For exemplary service to her country Nigeria, she has been conferred with national awards by the Nigerian President twice in seven years. First as Member of the Order of the Niger, MON, in 2000 for amongst others, leading the technical team for the Vision 2010 effort for Nigeria’s effort at developing a long-term strategic plan, the first of its kind in the country. The second national award was that of Member of the Federal Republic, MFR in December 2006, for her achievements in championing tax reforms in Nigeria. In February 2007, she was named the Government Personality of the Year, by Thisday newspapers. The then Governor of the Central Bank, Professor Charles Soludo, shared the award with her.
In November 2007, the National Women Centre, Abuja, admitted Omoigui, along with other women who blazed the trail in their fields, into the Women Hall of Fame. The FIRS Chairman is the first woman to be Chairman, Federal Inland Revenue Service. In December 2007, she was named among the 50 outstanding graduates of the University of Lagos, UNILAG. The following month, the Benin National Congress, honoured her, along with a few prominent Edo state indigenes, with an award for excellence. Early in 2008, students of Kuti Hall – the oldest hall in University of Ibadan – named Omoigui Okauru as the Government Personality of the Year.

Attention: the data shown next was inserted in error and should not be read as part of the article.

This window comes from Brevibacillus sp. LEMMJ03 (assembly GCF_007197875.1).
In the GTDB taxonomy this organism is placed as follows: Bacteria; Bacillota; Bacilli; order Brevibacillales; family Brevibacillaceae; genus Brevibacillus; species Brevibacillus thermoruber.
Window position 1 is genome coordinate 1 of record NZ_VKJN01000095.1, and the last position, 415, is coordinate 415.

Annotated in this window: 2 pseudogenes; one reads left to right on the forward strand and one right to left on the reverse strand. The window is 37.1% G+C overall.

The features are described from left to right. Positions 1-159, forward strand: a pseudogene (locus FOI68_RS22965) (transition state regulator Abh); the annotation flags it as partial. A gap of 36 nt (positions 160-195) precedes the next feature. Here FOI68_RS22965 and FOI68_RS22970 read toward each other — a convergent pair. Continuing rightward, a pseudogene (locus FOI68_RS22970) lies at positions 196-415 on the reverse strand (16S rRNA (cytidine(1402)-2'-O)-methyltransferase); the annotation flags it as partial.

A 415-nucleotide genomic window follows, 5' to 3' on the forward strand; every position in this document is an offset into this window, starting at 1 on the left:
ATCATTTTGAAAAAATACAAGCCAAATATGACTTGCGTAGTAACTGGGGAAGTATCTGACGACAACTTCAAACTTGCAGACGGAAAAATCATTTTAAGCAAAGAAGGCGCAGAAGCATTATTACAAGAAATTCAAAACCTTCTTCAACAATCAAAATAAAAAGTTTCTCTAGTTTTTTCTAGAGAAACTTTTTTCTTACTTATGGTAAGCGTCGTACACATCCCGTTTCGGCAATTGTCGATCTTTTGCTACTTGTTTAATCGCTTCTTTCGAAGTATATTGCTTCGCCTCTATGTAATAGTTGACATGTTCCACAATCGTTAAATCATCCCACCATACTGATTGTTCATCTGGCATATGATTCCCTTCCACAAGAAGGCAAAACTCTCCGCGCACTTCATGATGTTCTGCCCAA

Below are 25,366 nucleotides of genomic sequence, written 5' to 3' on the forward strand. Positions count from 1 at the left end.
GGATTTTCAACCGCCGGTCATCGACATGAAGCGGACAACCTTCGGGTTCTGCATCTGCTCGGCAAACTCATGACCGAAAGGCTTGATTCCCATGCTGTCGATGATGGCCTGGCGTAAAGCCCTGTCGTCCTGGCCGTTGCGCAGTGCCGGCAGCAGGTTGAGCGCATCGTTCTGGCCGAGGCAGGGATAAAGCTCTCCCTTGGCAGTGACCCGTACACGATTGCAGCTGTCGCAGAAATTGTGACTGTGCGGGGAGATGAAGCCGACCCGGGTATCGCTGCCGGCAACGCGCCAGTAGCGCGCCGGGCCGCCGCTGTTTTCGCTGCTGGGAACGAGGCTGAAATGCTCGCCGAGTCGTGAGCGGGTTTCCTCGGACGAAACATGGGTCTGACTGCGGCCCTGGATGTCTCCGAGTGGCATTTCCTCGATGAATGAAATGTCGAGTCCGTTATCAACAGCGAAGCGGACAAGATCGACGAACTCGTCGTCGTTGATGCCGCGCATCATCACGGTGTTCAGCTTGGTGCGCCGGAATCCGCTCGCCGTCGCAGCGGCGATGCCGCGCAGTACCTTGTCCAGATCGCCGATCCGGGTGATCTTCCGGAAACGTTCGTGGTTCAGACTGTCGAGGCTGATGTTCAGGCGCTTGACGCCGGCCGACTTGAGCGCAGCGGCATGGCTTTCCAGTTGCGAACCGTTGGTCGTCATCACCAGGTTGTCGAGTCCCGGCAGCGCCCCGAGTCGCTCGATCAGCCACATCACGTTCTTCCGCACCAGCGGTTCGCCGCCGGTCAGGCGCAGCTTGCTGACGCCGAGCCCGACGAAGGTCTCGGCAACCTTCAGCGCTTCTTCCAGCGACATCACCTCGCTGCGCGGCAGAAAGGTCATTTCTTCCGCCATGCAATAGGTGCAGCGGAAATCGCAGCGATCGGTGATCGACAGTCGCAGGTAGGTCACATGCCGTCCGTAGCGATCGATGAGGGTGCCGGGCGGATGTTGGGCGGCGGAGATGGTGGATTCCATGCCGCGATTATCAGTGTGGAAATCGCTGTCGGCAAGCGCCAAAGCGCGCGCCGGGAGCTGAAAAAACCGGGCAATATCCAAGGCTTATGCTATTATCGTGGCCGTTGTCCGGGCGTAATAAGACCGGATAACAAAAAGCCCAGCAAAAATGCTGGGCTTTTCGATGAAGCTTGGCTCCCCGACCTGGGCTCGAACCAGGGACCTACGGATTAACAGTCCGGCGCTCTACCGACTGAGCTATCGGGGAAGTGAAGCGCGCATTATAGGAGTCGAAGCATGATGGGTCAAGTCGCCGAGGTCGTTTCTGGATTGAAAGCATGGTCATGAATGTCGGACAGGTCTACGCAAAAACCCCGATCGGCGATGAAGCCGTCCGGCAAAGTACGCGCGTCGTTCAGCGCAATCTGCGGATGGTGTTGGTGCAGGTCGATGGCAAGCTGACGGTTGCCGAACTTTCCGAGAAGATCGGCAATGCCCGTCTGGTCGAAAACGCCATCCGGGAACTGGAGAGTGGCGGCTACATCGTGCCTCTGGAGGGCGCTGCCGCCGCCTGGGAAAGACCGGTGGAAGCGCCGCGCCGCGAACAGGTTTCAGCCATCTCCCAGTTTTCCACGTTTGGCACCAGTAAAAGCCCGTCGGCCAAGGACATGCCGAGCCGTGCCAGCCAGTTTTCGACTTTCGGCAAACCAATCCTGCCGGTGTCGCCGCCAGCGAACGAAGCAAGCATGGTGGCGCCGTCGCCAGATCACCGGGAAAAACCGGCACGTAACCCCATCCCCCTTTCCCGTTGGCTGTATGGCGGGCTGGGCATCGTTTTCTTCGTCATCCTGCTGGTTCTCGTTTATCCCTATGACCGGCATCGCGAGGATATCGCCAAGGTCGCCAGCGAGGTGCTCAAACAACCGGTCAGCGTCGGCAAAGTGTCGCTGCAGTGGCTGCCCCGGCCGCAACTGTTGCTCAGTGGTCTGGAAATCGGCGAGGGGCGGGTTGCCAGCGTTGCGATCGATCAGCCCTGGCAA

In January 2009, the FIRS, under her leadership, was named as the Government Agency of The Year by Thisday newspapers at an award ceremony attended by former American President, Bill Clinton. In December 2009, she was awarded a doctorate degree (Honoris Causa) by the Benson Idahosa University, BIU Benin, the sole recipient of such honour for the year, for her exemplary contribution to tax reform and administration in Nigeria and on the global level. Shortly before this, the Secretary General of the United Nations named her as one of the global tax experts that would advise him on taxation and shape its global practice.